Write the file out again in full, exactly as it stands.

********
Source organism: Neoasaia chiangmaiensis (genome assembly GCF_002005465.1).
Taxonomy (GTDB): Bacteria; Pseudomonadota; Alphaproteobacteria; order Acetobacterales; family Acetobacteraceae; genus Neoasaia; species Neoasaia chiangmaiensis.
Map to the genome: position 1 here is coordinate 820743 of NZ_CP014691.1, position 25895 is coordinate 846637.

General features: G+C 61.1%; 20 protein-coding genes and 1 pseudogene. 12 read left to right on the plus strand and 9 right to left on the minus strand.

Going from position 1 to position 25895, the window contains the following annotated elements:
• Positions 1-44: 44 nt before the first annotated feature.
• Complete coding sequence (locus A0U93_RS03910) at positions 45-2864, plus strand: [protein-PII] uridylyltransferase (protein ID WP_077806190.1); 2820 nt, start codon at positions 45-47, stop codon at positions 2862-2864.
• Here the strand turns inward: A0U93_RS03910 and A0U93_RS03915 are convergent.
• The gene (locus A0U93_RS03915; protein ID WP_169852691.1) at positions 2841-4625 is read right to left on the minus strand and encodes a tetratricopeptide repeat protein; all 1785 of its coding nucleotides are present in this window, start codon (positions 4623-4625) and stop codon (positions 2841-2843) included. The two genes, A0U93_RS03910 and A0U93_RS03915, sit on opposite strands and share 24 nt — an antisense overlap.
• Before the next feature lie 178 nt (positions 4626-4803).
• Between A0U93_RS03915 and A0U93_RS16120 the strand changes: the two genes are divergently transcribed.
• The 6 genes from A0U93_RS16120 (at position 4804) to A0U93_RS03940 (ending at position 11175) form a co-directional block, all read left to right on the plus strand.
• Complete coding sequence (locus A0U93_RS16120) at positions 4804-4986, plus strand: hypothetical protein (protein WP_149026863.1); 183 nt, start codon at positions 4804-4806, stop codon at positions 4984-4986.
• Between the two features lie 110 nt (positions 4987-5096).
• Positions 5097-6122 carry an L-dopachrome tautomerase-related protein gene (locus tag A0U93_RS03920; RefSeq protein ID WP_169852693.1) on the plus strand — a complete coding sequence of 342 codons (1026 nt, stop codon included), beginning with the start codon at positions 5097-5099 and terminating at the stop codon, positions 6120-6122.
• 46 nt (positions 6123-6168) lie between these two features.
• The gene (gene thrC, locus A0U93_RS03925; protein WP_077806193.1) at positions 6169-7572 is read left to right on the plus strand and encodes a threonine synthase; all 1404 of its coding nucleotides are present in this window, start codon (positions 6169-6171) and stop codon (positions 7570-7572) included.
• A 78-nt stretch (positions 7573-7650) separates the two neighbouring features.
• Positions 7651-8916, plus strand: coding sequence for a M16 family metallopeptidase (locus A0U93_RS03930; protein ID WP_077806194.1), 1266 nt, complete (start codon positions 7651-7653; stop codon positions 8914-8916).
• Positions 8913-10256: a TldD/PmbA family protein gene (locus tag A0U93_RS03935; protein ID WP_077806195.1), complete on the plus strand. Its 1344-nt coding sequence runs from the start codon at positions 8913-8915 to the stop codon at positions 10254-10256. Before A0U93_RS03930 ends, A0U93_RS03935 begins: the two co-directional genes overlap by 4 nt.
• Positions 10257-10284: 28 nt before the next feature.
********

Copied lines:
Source organism: Neoasaia chiangmaiensis (genome assembly GCF_002005465.1).
Taxonomy (GTDB): Bacteria; Pseudomonadota; Alphaproteobacteria; order Acetobacterales; family Acetobacteraceae; genus Neoasaia; species Neoasaia chiangmaiensis.
Map to the genome: position 1 here is coordinate 820743 of NZ_CP014691.1, position 25895 is coordinate 846637.

General features: G+C 61.1%; 20 protein-coding genes and 1 pseudogene. 12 read left to right on the plus strand and 9 right to left on the minus strand.

Going from position 1 to position 25895, the window contains the following annotated elements:
• Positions 1-44: 44 nt before the first annotated feature.
• Complete coding sequence (locus A0U93_RS03910) at positions 45-2864, plus strand: [protein-PII] uridylyltransferase (protein ID WP_077806190.1); 2820 nt, start codon at positions 45-47, stop codon at positions 2862-2864.
• Here the strand turns inward: A0U93_RS03910 and A0U93_RS03915 are convergent.
• The gene (locus A0U93_RS03915; protein ID WP_169852691.1) at positions 2841-4625 is read right to left on the minus strand and encodes a tetratricopeptide repeat protein; all 1785 of its coding nucleotides are present in this window, start codon (positions 4623-4625) and stop codon (positions 2841-2843) included. The two genes, A0U93_RS03910 and A0U93_RS03915, sit on opposite strands and share 24 nt — an antisense overlap.
• Before the next feature lie 178 nt (positions 4626-4803).
• Between A0U93_RS03915 and A0U93_RS16120 the strand changes: the two genes are divergently transcribed.
• The 6 genes from A0U93_RS16120 (at position 4804) to A0U93_RS03940 (ending at position 11175) form a co-directional block, all read left to right on the plus strand.
• Complete coding sequence (locus A0U93_RS16120) at positions 4804-4986, plus strand: hypothetical protein (protein WP_149026863.1); 183 nt, start codon at positions 4804-4806, stop codon at positions 4984-4986.
• Between the two features lie 110 nt (positions 4987-5096).
• Positions 5097-6122 carry an L-dopachrome tautomerase-related protein gene (locus tag A0U93_RS03920; RefSeq protein ID WP_169852693.1) on the plus strand — a complete coding sequence of 342 codons (1026 nt, stop codon included), beginning with the start codon at positions 5097-5099 and terminating at the stop codon, positions 6120-6122.
• 46 nt (positions 6123-6168) lie between these two features.
• The gene (gene thrC, locus A0U93_RS03925; protein WP_077806193.1) at positions 6169-7572 is read left to right on the plus strand and encodes a threonine synthase; all 1404 of its coding nucleotides are present in this window, start codon (positions 6169-6171) and stop codon (positions 7570-7572) included.
• A 78-nt stretch (positions 7573-7650) separates the two neighbouring features.
• Positions 7651-8916, plus strand: coding sequence for a M16 family metallopeptidase (locus A0U93_RS03930; protein ID WP_077806194.1), 1266 nt, complete (start codon positions 7651-7653; stop codon positions 8914-8916).
• Positions 8913-10256: a TldD/PmbA family protein gene (locus tag A0U93_RS03935; protein ID WP_077806195.1), complete on the plus strand. Its 1344-nt coding sequence runs from the start codon at positions 8913-8915 to the stop codon at positions 10254-10256. Before A0U93_RS03930 ends, A0U93_RS03935 begins: the two co-directional genes overlap by 4 nt.
• Positions 10257-10284: 28 nt before the next feature.